Minimalist Games That Don’t Require a Ton of Effort

I was recently stricken with a pretty potent version of the flu and had some unexpected free time. What other way to use it than to play video games! Well, Manders gifted me Final Fantasy XV: Windows Edition, so I figured I’d fire up the steam, lay in bed and take a trip with the boy band. What I quickly found out is that I didn’t have the energy, nor mindstate to follow along a deep and enthralling story, let alone the ability to actually do combat in this game. So, I decided that I’d try out a few games in my library that I dub “minimalist” games.

What is a Minimalist Game

A minimalist game in my opinion is a game which manages to combine very engaging gameplay with a low amount of effort put in by the player. While this sounds like a slight at first, it is far from it. Developers are absolutely genius when it comes to these games being pulled off properly. The grandeur of a game like FFXV or Ni No Kuni II will obviously draw in players with their perfect environments, highly produced soundtracks, and deep storylines with great ease. But how do you draw in players with pixel graphics and 3 to 4 buttons? Anyway, here’s my list of great games to play when you’re sick and don’t feel like thinking, but still want to be properly engaged.


Kingdom New Lands title screen from Steam

I honestly don’t know how games get purchased and added to my Steam library, really. In Kingdom, you play a king or queen with a noble steed stuck on an island that must must enlist the aid of the locals to rebuild a boat to get off of said island. If you double tap to make your horse run, this game requires whopping ONE BUTTON to play. You start of with some coins and you spend the coins with a confirm button to build your empire.

You use those see coins to upgrade your camp, equip your serfs with bows, hammers, sickles, catapults, and swords to build and defend the kingdom. You also use these same coins to build your kingdom’s walls to prevent little goblins from stealing your gold. Once you acquire enough gold from slaying rabbits and chopping trees, you build a boat to go to the next island and repeat the process. Simple enough that my flu-ridden brain could play, yet complex enough that you can’t steamroll through the game.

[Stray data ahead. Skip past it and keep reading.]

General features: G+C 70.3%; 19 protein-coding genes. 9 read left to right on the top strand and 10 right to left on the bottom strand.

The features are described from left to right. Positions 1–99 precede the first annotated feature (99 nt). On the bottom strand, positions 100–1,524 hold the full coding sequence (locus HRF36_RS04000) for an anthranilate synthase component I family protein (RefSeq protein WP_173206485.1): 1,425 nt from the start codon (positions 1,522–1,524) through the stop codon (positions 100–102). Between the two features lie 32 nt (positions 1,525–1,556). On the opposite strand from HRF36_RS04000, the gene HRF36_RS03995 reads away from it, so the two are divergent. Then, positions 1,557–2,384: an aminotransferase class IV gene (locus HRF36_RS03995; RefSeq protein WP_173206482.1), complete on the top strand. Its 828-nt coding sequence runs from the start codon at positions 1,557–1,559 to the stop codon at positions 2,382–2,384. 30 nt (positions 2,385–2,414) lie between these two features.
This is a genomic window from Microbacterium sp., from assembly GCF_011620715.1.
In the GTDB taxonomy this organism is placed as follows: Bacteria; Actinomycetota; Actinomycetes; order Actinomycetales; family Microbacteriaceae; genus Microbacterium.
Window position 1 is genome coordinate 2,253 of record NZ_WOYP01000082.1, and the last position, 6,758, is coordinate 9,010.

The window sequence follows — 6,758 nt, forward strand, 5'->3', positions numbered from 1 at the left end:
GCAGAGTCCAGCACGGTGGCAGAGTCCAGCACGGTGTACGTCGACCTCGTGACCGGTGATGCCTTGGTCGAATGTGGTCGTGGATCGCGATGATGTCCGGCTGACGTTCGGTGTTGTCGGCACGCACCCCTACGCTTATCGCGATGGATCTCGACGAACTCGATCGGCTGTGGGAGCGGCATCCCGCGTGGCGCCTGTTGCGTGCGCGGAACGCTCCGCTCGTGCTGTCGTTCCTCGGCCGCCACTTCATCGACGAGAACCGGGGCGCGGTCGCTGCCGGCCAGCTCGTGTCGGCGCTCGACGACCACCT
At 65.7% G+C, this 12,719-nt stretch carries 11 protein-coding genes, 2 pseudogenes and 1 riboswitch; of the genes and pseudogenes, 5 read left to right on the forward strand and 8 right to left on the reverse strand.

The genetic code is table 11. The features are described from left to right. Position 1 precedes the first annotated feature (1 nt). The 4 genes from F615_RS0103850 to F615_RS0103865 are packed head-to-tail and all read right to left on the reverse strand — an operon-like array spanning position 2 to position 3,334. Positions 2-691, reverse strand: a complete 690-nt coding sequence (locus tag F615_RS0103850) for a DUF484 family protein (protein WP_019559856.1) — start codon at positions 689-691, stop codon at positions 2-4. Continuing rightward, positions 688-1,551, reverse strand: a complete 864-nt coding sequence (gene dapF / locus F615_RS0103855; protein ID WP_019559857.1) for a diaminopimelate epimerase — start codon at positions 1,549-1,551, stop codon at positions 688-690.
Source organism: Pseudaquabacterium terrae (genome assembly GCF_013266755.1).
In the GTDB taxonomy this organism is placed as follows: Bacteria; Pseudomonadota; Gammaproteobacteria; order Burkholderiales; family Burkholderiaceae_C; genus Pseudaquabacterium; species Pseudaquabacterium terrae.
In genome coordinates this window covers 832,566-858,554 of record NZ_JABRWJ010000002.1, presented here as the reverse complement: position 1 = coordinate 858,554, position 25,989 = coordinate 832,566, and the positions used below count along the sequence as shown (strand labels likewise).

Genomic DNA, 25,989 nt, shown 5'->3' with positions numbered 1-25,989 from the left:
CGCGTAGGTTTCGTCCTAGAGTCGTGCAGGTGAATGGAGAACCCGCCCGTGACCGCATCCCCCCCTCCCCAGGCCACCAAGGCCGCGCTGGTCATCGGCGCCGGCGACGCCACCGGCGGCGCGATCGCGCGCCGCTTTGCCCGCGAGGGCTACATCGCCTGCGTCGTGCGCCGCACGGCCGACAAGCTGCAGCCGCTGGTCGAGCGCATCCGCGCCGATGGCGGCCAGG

Dragon Cliff

Dragon Cliff video game title screen

This game actually requires a keyboard and mouse, but still doesn’t take that much effort. You start in this village and recruit different classes of soldiers to fight evil in a five person party. The catch here is that every class only has a basic action that they perform automatically on their turn and a more powerful command action that you have to manually cast that takes a chunk of your resource bar. Campaigns have multiple stages that your fighters must drudge through and a boss at the end. In the village, you can use experience to level up fighters and use other resources to recruit townspeople that improve the efficiency of you campaigns and recruit new fighters.

This game requires minimal effort to play but has the capacity to min/max your fighters and townspeople by varying rarity, level and class to be truly efficient. This creates a dynamic experience where there is no right or wrong way to play but still maintains a level of simplicity mixed with complexity to keep you hooked for hours on end.

Stardew Valley

Stardew Valley Night Market special event

Ok, we all know what this game is about and a lot of you may think I’m full of shit by listing it but at its core, you only need to acquire money, a relationship, and maintain a farm. I personally maintain 3 farms on my installation. There’s the multiplayer farm for when the pals want to remotely drink together and go full tryhard mode with the 25% gold ratio and explicit roles. There’s also the solo tryhard 100% farm, not as hard as the multiplayer version since there’s no reduced gold ratio and I also don’t have to corral 3 other people to gain my success. Then there’s the casual farm. I gave Leah salmonberries over and over again until she was my romantic prisoner for the rest of the game. No reason to put in too much effort and during a time of intense illness, it’s fun to just farm and chill with the dog.

All three of these titles are perfect picks for whenever you’re under the weather or just feel like relaxing and not going all out with some extreme gaming that demands your full attention.

Image Sources:
Dragon Cliff
Stardew Valley